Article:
The Associated Press

SANFORD A friend
who was on the phone
with 17-year-old Trayvon
Martin moments before he
was fatally shot by George
Zimmerman testified that
she heard the Miami teen
shout, "Get off! Get off!"
before his telephone went
dead.
Rachel Jeantel, 19, re-
counted to jurors in Zim-
merman's second-degree
murder trial how Martin
told her he was being fol-
lowed by a man as he
walked through the Retreat
at Twin Lakes townhome
complex on his way back
from a convenience store
to the home of his father's
fiancee.
Jeantel is considered one
of the prosecution's most
important witnesses be-
cause she'was the last per-
son to talk to Martin before
his encounter with Zim-
merman on Feb. 26,2012.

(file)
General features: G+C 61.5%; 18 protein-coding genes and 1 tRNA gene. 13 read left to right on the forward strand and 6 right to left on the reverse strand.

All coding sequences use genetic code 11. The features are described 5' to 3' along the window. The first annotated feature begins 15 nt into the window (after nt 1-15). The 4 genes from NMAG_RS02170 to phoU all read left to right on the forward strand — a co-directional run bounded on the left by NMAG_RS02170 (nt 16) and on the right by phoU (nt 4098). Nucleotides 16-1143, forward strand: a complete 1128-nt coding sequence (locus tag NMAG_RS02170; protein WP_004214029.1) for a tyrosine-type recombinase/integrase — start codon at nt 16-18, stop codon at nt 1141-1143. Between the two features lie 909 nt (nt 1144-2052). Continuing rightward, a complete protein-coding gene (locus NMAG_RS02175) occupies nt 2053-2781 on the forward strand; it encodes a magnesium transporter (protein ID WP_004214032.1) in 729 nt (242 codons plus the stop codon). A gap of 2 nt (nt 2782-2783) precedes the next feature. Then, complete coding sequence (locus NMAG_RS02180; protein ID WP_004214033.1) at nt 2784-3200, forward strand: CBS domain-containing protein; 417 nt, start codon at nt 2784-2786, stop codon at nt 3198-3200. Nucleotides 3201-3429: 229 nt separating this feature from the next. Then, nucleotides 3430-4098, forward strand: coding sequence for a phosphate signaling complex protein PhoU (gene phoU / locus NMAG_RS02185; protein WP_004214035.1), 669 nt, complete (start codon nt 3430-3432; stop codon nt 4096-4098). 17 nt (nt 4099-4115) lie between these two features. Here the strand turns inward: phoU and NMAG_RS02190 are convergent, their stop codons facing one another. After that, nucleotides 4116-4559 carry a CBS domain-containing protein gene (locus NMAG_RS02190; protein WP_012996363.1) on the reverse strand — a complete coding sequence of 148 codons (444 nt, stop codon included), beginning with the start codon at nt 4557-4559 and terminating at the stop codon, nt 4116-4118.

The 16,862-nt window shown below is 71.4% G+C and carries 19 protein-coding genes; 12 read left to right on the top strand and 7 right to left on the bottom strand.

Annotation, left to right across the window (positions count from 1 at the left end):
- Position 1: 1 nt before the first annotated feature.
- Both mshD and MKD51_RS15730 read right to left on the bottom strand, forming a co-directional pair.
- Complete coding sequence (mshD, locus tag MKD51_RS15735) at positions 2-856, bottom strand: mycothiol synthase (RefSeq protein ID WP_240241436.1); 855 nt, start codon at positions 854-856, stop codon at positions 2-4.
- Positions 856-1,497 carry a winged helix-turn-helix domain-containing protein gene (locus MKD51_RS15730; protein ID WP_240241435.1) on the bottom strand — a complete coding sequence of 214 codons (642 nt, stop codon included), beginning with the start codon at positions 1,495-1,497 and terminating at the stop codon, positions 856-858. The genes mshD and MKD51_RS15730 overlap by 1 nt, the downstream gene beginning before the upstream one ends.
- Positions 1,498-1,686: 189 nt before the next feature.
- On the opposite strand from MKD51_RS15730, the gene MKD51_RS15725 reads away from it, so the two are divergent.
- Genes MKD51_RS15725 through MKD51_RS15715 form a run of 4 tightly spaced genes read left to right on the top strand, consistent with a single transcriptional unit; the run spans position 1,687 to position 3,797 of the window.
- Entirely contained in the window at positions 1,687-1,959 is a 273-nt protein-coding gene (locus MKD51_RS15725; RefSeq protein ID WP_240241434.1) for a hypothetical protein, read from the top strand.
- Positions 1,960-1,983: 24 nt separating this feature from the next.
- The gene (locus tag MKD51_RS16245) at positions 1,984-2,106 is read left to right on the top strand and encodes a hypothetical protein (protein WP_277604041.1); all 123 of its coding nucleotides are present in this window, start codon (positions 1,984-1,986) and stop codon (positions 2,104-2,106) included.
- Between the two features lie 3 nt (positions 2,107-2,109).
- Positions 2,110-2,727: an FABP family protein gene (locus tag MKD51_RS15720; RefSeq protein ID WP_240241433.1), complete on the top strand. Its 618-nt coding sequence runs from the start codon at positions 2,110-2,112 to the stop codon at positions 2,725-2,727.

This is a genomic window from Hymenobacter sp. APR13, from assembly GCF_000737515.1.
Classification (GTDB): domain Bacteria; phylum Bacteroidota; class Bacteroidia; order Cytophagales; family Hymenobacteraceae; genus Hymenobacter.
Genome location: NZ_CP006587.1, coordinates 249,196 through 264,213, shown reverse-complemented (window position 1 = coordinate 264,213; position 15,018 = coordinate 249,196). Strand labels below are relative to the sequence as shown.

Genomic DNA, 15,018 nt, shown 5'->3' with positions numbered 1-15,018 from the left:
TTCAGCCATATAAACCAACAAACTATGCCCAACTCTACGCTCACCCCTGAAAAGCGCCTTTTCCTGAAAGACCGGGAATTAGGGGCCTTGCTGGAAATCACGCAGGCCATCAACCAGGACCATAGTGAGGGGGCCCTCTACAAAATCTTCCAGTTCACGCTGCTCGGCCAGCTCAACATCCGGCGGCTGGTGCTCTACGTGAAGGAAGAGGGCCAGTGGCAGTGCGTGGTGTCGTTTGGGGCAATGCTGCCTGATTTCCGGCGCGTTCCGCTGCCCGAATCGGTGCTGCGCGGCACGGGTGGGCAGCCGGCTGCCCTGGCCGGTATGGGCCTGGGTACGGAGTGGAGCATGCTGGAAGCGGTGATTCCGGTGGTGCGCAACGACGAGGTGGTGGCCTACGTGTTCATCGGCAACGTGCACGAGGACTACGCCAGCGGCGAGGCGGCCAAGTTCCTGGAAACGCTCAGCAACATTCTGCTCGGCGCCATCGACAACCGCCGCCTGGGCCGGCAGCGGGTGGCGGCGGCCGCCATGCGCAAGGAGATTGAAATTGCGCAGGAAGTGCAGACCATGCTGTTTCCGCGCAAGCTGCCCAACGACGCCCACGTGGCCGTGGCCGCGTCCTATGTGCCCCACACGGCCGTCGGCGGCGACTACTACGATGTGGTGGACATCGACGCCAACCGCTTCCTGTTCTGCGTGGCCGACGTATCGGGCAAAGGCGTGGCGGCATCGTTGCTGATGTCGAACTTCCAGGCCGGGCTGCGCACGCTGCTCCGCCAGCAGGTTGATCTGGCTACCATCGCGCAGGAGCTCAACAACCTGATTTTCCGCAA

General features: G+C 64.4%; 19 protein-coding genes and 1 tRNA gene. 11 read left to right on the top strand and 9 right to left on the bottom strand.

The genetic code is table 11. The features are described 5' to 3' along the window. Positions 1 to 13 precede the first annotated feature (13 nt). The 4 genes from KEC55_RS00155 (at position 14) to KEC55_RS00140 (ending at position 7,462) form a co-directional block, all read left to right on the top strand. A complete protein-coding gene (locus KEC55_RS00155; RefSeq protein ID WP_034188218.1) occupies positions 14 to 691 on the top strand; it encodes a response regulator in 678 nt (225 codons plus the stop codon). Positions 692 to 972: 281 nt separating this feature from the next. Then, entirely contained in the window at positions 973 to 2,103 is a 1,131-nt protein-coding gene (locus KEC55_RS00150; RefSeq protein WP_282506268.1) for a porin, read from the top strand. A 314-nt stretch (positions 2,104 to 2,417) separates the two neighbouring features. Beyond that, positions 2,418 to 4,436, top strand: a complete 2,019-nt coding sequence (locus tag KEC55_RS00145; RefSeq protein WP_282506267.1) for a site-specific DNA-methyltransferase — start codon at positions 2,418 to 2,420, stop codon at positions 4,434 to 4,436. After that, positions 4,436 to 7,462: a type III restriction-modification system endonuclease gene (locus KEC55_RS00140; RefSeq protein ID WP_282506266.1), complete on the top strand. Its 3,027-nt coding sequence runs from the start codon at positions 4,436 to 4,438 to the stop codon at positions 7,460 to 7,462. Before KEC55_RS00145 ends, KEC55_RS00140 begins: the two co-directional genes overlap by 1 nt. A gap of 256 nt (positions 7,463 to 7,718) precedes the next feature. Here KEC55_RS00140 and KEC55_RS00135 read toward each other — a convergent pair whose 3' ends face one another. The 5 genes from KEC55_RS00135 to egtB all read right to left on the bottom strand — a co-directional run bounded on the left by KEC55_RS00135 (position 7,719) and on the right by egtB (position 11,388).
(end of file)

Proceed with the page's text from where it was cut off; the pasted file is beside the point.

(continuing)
She testified that Martin
described the man follow-
ing him as "a .creepy-ass
cracker" and he thought
he had evaded him. But
she said a short time later


THE ASSOCIATED PRESS
Rachel Jeantel, the witness that was on the phone with
Trayvon Martin just before he died, gives her testimony to the
prosecution during George Zimmerman's trial in Seminole
circuit court in Sanford, Fla. on Wednesday. ,


Martin let out a profanity.
Martin said Zimmerman
was behind him and she
heard Martin ask: "What
are you following me for?"
She then heard what
sounded like Martin's
phone earpiece drop into
the grass and she heard
him say, "Get off! Get off!"
The phone then went
dead, she said.
Zimmerman, 29, could
get life in prison if con-
victed of second-degree
murder for killing Martin.
Zimmerman followed him


in his truck and called a
police dispatch number
before he and the teen got
into a fight.
Zimmerman has claimed
self-defense, saying he
opened fire after the teen-
ager jumped him and be-
gan slamming his head
against the concrete side-
walk. Zimmerman identi-
fies himself as Hispanic
and has denied that his
confrontation with the